Yellen’s “tightening” promises a slow crawl higher

23 Dec 2015 | Author: | No comments yet »

Fed’s rate rise has shown America is strongUS stocks gained on Wednesday as the Fed raised interest rates to a range of 0.25 per cent to 0.5 per cent, as widely expected. Shares of Red Hat Inc. gained in Thursday’s extended session after the open-source software provider posted results that beat analysts’ expectations.U.S. stocks dropped Thursday on persistent concern over faltering global economic growth, led by declines in energy and materials shares, a day after shares had rallied on the Federal Reserve’s decision to raise interest rates.

Red Hat reported fiscal third-quarter earnings edged down to $46.9 million, or 25 cents a share, from $47.9 million, or 26 cents a share, a year earlier. Oil prices LCOc1 CLc1 extended recent declines on persistent oversupply worries and as the dollar .DXY hit a two-week high. [O/R] [FRX/] Dow components Exxon (XOM.N) and Chevron (CVX.N) were down, by 1.5 and 3.1 percent, respectively. Australia’s S&P/ASX 200 is down 1.4 per cent within the first half-hour of trade, while futures tip Japan’s Nikkei to climb 0.2 per cent and for Hong Kong’s Hang Seng to slide 0.1 per cent. After a more than 1% post Fed rate-hike rally on Wednesday, Wall Street gave back gains on Thursday as renewed pressure from the energy sector forced U.S. equity markets substantially lower. “With the U.S. dollar strengthening, the subsequent sell off in commodities was inevitable as further pressure has been brought to bear on energy prices along with both base and precious metals,” Alastair McCaig, IG market analyst wrote in note. The stock markets cheered the Fed rate hike, but some economists saw the central bank as acknowledging how little it knows about where the economy might be headed.

The Fed statement hedged the possibility that inflation might not pick up much and acknowledged that global pressures could influence its choices going forward, said Charles Calomiris, a professor of economics and finance at Columbia University. The FFR, for those not au fait with central bank parlance – and who is? – is the equivalent of the Bank of England base rate, which is the rate with which the Bank attempts to guide all other interest rates within the UK economy. The global headwinds stemming from difficulties in emerging economies such as China, Russia and Brazil could further suppress inflation and hurt hiring, possibilities that the Fed might struggle to model. “The Fed is much more uncertain itself about what is going on in the economy and willing to express that,” Calomiris said. “It doesn’t have a very clear model of how the economy is functioning.” Bank of America says it is increasing the prime lending rate to 3.5 percent effective immediately, while Citibank, M&T Bank and PNC Financial plan to make the change effective Thursday. Lower oil prices again weighed upon Wall Street, with Brent crude, the international benchmark, settling 0.9 per cent weaker at $37.06 a barrel after trading as low as $36.81 and reapproaching Monday’s seven-year low of $36.33. The only difference between the two – other than the names – is that the base rate is a single number, a target if you will, whereas the FFR is two numbers, a range.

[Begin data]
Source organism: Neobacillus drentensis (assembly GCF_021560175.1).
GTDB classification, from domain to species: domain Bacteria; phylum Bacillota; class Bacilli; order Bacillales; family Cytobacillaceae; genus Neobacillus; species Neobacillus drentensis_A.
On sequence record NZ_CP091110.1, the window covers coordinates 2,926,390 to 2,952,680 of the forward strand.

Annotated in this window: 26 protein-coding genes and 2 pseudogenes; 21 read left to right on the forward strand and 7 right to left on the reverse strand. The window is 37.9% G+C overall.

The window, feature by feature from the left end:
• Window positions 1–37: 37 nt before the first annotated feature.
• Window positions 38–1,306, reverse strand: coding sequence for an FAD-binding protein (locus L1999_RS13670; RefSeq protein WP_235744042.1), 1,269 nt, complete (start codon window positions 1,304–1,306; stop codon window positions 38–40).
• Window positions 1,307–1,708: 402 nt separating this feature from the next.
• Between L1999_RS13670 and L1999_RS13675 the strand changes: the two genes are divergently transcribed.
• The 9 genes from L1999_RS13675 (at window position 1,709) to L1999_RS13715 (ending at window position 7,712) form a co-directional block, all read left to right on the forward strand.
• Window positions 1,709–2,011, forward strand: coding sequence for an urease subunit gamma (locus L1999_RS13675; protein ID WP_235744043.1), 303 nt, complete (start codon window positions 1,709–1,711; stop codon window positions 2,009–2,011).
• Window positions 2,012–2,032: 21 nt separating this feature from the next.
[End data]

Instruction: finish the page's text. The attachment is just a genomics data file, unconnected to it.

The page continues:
Investors’ focus returned on Thursday, however, to concerns about weak global economic conditions as the slide in commodity markets continued unabated. China’s slowdown has been transmitted to the rest of the world through a fall in oil and commodities prices, said Hugh Johnson, chief investment officer of Hugh Johnson Advisors LLC in Albany, N.Y., which he said “is raising serious questions about global demand and the global economy.” The Dow Jones industrial average .DJI fell 253.25 points, or 1.43 percent, to 17,495.84, the S&P 500 .SPX lost 31.18 points, or 1.5 percent, to 2,041.89 and the Nasdaq Composite .IXIC dropped 68.58 points, or 1.35 percent, to 5,002.55.

The Fed’s decision on Wednesday to increase the rate was well flagged, thanks to guidance by chairman Janet Yellen and some of the other 11 members of the Federal Open Markets Committee. Economists at Goldman Sachs, in a note, said the Fed’s policy changes held very few surprises for Wall Street, and that’s partially why a blockbuster rally is unexpected in the days following the announcement. “The market reaction was limited, suggesting the policy and statement together were reasonably close to investor expectations. Post-meeting rates in the overnight indexed swap market suggest investors expect the effective funds rate to settle at around 0.34% after liftoff, up from 0.15% in recent days,” the note said.